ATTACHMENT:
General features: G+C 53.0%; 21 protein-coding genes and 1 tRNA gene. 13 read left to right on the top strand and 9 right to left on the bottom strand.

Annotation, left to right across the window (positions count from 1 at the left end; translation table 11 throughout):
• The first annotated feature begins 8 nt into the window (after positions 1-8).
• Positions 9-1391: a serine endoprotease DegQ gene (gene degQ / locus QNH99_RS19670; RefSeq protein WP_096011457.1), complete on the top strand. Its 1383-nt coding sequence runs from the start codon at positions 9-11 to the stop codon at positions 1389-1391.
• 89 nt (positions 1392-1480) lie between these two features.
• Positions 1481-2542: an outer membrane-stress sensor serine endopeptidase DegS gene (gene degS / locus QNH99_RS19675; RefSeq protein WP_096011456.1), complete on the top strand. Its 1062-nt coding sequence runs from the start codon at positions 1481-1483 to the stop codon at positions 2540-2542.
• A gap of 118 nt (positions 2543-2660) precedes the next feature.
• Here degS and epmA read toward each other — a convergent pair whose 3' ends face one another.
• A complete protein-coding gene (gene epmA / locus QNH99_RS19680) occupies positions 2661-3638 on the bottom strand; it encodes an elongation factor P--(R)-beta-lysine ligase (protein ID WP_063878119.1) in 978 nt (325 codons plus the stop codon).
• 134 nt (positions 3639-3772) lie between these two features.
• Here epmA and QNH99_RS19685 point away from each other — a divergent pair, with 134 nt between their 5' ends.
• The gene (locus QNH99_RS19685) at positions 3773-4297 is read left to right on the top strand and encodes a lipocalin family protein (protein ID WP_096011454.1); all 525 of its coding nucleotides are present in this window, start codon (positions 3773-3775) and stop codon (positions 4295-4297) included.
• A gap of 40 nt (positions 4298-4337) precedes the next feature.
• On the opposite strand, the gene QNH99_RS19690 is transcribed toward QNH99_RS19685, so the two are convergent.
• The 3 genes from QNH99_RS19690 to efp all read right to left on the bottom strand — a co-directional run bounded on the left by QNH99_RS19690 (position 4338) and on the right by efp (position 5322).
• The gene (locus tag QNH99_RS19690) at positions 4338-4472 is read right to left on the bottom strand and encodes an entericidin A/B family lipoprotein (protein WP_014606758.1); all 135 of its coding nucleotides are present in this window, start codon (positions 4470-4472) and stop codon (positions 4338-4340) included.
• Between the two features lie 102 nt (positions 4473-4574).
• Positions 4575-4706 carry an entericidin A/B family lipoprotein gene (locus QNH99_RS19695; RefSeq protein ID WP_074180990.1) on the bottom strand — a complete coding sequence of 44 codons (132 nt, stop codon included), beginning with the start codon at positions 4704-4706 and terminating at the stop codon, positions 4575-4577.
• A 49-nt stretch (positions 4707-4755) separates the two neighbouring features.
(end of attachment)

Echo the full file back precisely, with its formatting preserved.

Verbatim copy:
General features: G+C 53.0%; 21 protein-coding genes and 1 tRNA gene. 13 read left to right on the top strand and 9 right to left on the bottom strand.

Annotation, left to right across the window (positions count from 1 at the left end; translation table 11 throughout):
• The first annotated feature begins 8 nt into the window (after positions 1-8).
• Positions 9-1391: a serine endoprotease DegQ gene (gene degQ / locus QNH99_RS19670; RefSeq protein WP_096011457.1), complete on the top strand. Its 1383-nt coding sequence runs from the start codon at positions 9-11 to the stop codon at positions 1389-1391.
• 89 nt (positions 1392-1480) lie between these two features.
• Positions 1481-2542: an outer membrane-stress sensor serine endopeptidase DegS gene (gene degS / locus QNH99_RS19675; RefSeq protein WP_096011456.1), complete on the top strand. Its 1062-nt coding sequence runs from the start codon at positions 1481-1483 to the stop codon at positions 2540-2542.
• A gap of 118 nt (positions 2543-2660) precedes the next feature.
• Here degS and epmA read toward each other — a convergent pair whose 3' ends face one another.
• A complete protein-coding gene (gene epmA / locus QNH99_RS19680) occupies positions 2661-3638 on the bottom strand; it encodes an elongation factor P--(R)-beta-lysine ligase (protein ID WP_063878119.1) in 978 nt (325 codons plus the stop codon).
• 134 nt (positions 3639-3772) lie between these two features.
• Here epmA and QNH99_RS19685 point away from each other — a divergent pair, with 134 nt between their 5' ends.
• The gene (locus QNH99_RS19685) at positions 3773-4297 is read left to right on the top strand and encodes a lipocalin family protein (protein ID WP_096011454.1); all 525 of its coding nucleotides are present in this window, start codon (positions 3773-3775) and stop codon (positions 4295-4297) included.
• A gap of 40 nt (positions 4298-4337) precedes the next feature.
• On the opposite strand, the gene QNH99_RS19690 is transcribed toward QNH99_RS19685, so the two are convergent.
• The 3 genes from QNH99_RS19690 to efp all read right to left on the bottom strand — a co-directional run bounded on the left by QNH99_RS19690 (position 4338) and on the right by efp (position 5322).
• The gene (locus tag QNH99_RS19690) at positions 4338-4472 is read right to left on the bottom strand and encodes an entericidin A/B family lipoprotein (protein WP_014606758.1); all 135 of its coding nucleotides are present in this window, start codon (positions 4470-4472) and stop codon (positions 4338-4340) included.
• Between the two features lie 102 nt (positions 4473-4574).
• Positions 4575-4706 carry an entericidin A/B family lipoprotein gene (locus QNH99_RS19695; RefSeq protein ID WP_074180990.1) on the bottom strand — a complete coding sequence of 44 codons (132 nt, stop codon included), beginning with the start codon at positions 4704-4706 and terminating at the stop codon, positions 4575-4577.
• A 49-nt stretch (positions 4707-4755) separates the two neighbouring features.